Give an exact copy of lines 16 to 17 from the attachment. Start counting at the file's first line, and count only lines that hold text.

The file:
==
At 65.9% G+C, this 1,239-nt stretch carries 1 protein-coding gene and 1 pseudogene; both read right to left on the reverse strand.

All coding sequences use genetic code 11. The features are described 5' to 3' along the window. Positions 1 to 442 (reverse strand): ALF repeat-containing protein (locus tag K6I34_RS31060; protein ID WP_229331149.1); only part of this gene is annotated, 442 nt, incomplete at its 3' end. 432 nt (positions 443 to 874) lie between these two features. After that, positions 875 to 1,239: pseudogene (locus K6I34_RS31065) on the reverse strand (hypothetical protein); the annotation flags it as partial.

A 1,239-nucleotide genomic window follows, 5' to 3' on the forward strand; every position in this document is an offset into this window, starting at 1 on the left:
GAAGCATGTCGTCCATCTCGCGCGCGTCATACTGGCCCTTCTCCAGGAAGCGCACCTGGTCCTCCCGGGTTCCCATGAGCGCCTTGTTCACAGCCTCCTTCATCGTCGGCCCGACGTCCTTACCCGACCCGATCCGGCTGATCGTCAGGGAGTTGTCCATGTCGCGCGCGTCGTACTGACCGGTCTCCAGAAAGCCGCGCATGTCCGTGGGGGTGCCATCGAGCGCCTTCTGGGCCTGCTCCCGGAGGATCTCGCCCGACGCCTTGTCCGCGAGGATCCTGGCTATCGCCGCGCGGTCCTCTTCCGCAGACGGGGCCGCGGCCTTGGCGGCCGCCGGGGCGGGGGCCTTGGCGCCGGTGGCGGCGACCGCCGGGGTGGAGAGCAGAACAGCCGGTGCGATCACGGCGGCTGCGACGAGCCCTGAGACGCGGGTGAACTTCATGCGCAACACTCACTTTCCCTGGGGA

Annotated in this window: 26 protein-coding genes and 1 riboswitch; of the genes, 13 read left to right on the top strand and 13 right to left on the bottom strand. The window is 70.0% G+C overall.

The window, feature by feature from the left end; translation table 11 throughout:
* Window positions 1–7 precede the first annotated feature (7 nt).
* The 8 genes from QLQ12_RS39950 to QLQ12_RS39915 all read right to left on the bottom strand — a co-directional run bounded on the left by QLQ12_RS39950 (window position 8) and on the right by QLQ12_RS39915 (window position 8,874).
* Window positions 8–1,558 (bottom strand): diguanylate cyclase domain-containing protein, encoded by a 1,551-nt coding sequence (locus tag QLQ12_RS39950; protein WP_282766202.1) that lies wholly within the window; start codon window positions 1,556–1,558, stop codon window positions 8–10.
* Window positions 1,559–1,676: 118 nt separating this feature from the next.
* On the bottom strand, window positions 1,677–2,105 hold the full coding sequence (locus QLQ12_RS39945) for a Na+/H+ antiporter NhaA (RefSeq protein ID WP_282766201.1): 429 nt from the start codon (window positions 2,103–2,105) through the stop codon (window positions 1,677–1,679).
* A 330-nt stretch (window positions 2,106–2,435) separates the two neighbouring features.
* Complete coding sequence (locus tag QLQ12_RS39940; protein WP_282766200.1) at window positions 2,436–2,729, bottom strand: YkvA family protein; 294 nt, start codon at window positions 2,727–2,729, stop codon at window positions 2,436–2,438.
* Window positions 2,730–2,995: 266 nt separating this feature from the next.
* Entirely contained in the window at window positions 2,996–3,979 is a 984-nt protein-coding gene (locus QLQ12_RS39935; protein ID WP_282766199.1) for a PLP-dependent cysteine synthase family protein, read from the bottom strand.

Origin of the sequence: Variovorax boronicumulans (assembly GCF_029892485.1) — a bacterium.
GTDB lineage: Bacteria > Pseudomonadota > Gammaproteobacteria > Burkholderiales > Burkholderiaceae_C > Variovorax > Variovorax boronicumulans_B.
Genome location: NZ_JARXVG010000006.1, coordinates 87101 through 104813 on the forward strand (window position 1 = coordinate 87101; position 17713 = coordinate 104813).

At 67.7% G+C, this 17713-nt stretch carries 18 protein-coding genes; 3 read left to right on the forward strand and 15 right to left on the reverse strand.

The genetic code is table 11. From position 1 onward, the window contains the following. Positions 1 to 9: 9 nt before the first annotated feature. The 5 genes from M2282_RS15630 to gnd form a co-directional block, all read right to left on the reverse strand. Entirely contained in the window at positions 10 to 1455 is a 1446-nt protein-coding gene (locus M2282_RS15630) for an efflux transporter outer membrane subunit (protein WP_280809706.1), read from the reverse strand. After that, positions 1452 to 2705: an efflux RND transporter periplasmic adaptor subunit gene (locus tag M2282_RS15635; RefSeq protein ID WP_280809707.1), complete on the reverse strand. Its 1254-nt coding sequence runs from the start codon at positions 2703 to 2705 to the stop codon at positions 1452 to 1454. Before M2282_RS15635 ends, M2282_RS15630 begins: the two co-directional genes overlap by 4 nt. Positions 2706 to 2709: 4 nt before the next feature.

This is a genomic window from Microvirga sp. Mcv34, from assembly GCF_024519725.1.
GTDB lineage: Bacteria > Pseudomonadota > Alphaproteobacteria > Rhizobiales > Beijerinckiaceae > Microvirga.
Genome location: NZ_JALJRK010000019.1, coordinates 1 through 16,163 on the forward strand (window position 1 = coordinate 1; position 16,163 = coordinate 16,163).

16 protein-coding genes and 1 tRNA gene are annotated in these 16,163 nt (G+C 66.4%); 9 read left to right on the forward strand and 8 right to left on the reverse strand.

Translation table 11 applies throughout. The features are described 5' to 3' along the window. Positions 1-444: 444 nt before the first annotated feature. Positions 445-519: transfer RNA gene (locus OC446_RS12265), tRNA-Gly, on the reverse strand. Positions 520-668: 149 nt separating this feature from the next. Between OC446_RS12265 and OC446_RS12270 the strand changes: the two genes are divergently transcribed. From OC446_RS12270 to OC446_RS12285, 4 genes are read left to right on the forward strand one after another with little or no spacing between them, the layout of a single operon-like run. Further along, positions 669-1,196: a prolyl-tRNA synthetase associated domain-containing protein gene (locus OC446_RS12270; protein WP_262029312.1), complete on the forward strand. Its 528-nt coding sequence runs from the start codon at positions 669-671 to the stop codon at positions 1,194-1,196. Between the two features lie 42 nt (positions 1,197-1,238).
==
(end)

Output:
Origin of the sequence: Variovorax boronicumulans (assembly GCF_029892485.1) — a bacterium.
GTDB lineage: Bacteria > Pseudomonadota > Gammaproteobacteria > Burkholderiales > Burkholderiaceae_C > Variovorax > Variovorax boronicumulans_B.